For a second there, I wondered whether or not Oprah was somewhere throwing plates in a fury over another liar, Manti Te’o, stealing her thunder right before her highly publicized interview with the disgraced Lance Armstrong about his long-denied use of performance-enhancing drugs was set to air. Te’o ultimately cancelled all interviews, and that’s a win for both Oprah and the Notre Dame linebacker. For Oprah, her interview was temporarily back in first place, and for Te’o, he’s been given a lesson on how not to do redemption-themed press.
Indeed, much of Oprah’s interview with Lance Armstrong seemed like “How To Catch A Sociopath.”
It kicked off with Oprah asking a straight forward “yes or no” on questions about whether he used EPO, blood transfusions, cortisone, testosterone, and other banned substances. Yes to all of the above, plus the acknowledgment that it started in the mid-1990s. Then Oprah moved to what everyone wanted to know: Why?
After being reminded that he “brazenly and defiantly” lied about his drug-usage, Lance responded with, “I don’t know that I have a great answer.” He went on to note that it’s “probably too late for most people and that’s my fault. I view this situation as one big lie that I repeated a lot of times.”
You don’t say.
For a second, you might’ve assumed that Lance was going to be candid over the “how” and the “why” and possibly incite a sense of empathy. Yeah, no, because every minute following those comments showed the cyclist to be eagerly evasive, not all that regretful, and unworthy of sympathy. Oprah did a fine job of holding Lance’s feet to the fire and serving as a moral compass (can’t wait until she becomes the Black Buddha), but there were portions of their back-and-forth where I wanted her to tag Elliot Stabler in and get this dude to stop one-two stepping all over the questions.
Sure enough Armstrong admittedly likes to control the narrative, but unless he’s going to get on his knees, look directly into the camera and say “please, baby, please” in the second interview airing tomorrow night, I don’t see how this does much in the way of rehabilitating Lance’s public image or reducing his ban.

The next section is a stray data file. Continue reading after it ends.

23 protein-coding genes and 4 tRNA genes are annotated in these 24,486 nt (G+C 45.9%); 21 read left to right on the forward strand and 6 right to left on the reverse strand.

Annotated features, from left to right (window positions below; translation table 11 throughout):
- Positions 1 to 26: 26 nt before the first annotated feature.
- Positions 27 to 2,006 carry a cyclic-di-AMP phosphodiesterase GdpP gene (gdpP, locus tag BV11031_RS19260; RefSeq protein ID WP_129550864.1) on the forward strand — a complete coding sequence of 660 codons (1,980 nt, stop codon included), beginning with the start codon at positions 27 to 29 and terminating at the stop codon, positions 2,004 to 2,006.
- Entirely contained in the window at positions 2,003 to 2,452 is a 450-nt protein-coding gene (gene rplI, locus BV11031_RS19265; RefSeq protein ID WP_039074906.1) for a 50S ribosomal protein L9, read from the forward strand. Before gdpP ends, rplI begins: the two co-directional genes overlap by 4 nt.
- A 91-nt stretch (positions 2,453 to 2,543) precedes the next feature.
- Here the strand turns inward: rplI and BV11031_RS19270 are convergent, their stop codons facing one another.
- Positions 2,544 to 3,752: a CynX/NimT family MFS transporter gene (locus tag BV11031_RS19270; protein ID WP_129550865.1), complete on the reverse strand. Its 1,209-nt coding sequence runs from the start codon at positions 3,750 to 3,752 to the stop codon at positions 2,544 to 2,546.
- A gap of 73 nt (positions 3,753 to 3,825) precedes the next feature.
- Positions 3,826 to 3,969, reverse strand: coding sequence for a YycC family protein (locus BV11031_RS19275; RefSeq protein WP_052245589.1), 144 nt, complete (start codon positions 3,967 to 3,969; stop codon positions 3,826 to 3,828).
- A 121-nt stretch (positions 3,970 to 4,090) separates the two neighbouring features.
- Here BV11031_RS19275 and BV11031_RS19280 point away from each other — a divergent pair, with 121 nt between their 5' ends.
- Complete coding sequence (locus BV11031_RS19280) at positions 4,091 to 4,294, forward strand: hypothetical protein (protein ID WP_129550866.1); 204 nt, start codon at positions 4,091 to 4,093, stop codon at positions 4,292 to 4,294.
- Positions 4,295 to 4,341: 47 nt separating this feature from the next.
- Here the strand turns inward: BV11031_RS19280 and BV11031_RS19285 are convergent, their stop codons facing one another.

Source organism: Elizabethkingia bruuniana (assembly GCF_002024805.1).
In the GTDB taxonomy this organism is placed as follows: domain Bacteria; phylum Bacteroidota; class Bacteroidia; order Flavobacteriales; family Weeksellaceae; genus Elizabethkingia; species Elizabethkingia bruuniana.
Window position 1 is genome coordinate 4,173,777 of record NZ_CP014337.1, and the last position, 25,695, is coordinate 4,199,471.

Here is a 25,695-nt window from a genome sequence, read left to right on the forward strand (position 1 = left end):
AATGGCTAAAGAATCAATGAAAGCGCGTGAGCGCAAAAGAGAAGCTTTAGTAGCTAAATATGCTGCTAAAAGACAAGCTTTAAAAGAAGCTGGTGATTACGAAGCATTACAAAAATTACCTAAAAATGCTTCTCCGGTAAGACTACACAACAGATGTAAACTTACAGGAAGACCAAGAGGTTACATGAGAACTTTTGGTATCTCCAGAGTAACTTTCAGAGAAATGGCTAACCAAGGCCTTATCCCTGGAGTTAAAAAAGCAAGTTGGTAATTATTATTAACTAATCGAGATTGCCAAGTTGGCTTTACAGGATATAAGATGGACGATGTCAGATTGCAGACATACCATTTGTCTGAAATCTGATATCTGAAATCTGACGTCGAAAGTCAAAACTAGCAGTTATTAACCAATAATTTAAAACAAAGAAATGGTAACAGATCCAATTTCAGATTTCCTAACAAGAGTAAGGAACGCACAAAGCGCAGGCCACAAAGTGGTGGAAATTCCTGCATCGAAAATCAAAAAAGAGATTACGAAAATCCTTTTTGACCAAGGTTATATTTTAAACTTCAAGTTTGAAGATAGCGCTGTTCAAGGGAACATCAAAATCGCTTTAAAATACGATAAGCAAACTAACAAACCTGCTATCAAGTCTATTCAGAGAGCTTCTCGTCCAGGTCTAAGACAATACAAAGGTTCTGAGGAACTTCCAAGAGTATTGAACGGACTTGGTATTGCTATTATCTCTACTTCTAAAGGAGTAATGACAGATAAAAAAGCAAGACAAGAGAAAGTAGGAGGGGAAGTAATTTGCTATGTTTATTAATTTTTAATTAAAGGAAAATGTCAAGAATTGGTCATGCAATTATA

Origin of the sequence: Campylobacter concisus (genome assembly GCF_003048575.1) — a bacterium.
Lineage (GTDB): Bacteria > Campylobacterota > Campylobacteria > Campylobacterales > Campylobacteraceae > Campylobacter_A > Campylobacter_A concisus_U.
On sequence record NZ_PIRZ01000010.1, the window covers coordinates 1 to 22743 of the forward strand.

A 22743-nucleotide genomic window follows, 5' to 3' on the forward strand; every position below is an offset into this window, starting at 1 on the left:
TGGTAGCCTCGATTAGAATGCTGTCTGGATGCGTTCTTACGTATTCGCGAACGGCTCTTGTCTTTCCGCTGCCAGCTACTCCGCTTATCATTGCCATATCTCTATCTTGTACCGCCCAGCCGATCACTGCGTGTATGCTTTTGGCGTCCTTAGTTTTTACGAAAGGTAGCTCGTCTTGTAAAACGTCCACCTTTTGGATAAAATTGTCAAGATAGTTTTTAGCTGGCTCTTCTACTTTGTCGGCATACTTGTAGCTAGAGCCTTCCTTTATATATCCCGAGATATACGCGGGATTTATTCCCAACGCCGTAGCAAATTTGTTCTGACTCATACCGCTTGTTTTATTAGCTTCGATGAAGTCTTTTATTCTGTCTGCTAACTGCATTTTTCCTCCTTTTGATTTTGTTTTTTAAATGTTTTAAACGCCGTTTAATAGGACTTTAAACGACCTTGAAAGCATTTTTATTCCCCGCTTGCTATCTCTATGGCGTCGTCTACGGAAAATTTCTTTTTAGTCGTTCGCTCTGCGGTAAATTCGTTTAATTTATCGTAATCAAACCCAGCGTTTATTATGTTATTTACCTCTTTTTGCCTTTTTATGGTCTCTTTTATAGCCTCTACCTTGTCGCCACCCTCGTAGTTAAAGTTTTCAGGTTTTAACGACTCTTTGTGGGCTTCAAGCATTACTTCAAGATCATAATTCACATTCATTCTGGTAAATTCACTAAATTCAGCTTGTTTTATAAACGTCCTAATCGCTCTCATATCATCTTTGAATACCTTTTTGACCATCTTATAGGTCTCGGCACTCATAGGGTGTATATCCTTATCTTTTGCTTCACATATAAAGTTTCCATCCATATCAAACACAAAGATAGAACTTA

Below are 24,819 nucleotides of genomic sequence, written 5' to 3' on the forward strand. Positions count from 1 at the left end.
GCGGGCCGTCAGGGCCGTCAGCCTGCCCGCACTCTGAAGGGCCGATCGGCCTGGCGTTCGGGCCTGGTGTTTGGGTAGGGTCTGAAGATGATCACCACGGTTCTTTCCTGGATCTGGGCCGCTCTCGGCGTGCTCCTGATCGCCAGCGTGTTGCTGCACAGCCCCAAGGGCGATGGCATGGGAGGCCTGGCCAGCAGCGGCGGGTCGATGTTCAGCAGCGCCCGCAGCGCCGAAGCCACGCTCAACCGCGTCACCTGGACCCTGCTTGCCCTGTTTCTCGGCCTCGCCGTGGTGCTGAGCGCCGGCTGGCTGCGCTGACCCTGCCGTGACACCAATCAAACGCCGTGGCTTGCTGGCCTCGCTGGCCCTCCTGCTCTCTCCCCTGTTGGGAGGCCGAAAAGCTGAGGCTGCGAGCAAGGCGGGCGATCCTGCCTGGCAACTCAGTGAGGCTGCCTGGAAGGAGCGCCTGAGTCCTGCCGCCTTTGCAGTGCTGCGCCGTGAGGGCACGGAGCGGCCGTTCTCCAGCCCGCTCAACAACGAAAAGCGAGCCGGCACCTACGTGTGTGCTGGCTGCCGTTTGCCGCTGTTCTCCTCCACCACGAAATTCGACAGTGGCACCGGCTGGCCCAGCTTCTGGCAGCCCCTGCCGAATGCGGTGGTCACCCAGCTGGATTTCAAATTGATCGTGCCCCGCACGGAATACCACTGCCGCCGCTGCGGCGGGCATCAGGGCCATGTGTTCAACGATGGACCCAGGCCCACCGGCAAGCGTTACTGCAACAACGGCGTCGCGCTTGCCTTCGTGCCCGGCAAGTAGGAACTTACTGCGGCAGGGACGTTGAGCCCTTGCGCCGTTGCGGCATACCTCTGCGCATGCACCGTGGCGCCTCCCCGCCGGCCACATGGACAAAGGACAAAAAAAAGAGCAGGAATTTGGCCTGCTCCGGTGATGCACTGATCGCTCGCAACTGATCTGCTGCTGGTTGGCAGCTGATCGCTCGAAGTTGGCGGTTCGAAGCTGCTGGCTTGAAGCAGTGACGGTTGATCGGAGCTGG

Not doubt well rehearsed, Lance admitted his wrongdoing but explained, “I didn’t invent the culture, but I didn’t try to stop the culture.”
Lance wouldn’t admit to "verbal pressure" but he "accepts" that, because he doped, others on the team would feel pressure to follow his lead.
When it came to being a bit of a bully, Lance somehow found some way to excuse it by pointing to his mother having him at a young age.
Worse was when he told Oprah that he looked up the word cheating in order to help convince himself that the label didn’t apply to him. as so many others were doping up, too. To him, it was "like carrying water bottles and putting air in tires." Perhaps there’s some nominal level of an inconvenient truth there – if everyone else is doing it, it’s not an advantage, really – but in even offering that statement and being scant on so many other details about the act only further highlights how passive his apology was.
Aesthetically, Lance gave you the look of contrition, but the more you paid attention, the easier it was to conclude he was selling the designer impostor version of guilt. He only looks at his wins “a little differently now.” Then there’s quips like “The culture was what it was,” which is way too akin to “it is what it is.”
When it came to the people he called liars, bitches, or crazy for telling the truth about him, Lance could only muster up, “They’ve been hurt too badly.” No, no. Say, “I hurt them too badly” – and with feeling.
The best part of the interview was that he described himself as a “humanitarian” and a “jerk” who’d been an “arrogant prick” for years because he was so used to controlling everything in his life – for obvious reasons. Most folks familiar with Lance Armstrong seemed to know that already, in addition to the idea that “the ruthless desire to win.” Nonetheless, he spent 90 minutes talking about himself like he wasn’t the person responsible for ruining other people’s lives.
Lance claims that he’ll spend the rest of his life trying to earn back people’s trust. It’s great that he gave himself such a flexible timetable, because, based on this interview, he’s going to need a whole lot more practice.